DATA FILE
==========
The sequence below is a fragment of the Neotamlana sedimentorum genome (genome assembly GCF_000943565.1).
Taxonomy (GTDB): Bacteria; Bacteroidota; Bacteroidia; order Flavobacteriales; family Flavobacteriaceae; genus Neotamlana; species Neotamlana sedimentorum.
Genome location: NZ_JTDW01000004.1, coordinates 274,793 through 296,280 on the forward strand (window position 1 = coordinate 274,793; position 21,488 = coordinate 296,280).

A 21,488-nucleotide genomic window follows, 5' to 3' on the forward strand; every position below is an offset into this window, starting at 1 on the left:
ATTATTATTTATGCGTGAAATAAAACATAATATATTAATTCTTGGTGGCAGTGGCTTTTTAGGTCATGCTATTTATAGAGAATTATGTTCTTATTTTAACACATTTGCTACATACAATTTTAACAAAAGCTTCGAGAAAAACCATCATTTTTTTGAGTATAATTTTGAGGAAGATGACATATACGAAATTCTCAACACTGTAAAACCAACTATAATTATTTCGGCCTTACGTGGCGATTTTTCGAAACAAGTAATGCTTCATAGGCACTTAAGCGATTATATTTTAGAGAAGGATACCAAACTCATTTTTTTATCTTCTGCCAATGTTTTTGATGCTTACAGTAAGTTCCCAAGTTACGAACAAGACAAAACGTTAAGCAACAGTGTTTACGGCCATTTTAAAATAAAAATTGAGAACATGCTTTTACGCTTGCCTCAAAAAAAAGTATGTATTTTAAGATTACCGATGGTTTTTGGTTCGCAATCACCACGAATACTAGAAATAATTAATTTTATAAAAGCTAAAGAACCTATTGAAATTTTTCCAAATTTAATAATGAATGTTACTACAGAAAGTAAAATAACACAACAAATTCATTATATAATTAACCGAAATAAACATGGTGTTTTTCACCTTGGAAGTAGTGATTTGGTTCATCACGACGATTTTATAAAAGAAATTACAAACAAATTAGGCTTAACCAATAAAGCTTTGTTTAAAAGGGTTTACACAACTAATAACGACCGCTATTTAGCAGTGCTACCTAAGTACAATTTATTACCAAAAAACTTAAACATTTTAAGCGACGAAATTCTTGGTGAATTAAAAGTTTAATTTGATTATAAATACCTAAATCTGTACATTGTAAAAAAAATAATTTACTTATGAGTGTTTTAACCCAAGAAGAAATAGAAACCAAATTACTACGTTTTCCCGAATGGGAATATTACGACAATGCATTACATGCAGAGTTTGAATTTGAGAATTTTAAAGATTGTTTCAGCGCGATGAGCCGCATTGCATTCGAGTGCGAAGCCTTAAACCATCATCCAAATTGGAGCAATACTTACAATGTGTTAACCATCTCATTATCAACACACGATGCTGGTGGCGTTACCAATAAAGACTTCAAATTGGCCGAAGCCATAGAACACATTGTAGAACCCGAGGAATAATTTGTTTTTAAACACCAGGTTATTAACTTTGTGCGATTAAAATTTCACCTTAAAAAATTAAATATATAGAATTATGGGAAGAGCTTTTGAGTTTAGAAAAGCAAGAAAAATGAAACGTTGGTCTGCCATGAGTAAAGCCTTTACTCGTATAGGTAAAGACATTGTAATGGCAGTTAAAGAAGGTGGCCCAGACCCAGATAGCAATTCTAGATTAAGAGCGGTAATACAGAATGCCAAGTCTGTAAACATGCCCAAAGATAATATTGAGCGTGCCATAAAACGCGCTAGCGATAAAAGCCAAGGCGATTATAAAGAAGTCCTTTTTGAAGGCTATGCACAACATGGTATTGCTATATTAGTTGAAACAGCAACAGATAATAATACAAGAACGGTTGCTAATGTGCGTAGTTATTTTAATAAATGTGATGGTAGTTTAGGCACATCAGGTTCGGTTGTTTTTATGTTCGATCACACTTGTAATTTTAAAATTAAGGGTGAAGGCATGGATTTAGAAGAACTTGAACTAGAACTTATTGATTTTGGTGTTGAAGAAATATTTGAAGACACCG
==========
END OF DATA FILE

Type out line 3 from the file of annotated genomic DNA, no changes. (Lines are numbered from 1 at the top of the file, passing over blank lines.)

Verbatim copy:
Genome location: NZ_JTDW01000004.1, coordinates 274,793 through 296,280 on the forward strand (window position 1 = coordinate 274,793; position 21,488 = coordinate 296,280).